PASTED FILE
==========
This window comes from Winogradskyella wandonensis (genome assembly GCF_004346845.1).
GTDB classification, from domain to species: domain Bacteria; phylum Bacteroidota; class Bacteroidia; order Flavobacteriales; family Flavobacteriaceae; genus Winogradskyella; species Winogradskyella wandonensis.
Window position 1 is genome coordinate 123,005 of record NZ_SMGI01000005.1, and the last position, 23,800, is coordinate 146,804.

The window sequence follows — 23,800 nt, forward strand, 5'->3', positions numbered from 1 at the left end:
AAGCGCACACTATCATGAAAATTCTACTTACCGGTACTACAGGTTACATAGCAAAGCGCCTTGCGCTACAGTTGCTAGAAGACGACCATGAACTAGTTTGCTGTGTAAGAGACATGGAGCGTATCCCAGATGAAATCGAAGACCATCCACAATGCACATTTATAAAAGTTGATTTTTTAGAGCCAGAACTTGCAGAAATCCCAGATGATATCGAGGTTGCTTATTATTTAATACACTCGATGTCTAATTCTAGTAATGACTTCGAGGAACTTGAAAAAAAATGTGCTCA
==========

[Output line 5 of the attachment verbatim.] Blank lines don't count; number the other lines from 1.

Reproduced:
AAGCGCACACTATCATGAAAATTCTACTTACCGGTACTACAGGTTACATAGCAAAGCGCCTTGCGCTACAGTTGCTAGAAGACGACCATGAACTAGTTTGCTGTGTAAGAGACATGGAGCGTATCCCAGATGAAATCGAAGACCATCCACAATGCACATTTATAAAAGTTGATTTTTTAGAGCCAGAACTTGCAGAAATCCCAGATGATATCGAGGTTGCTTATTATTTAATACACTCGATGTCTAATTCTAGTAATGACTTCGAGGAACTTGAAAAAAAATGTGCTCA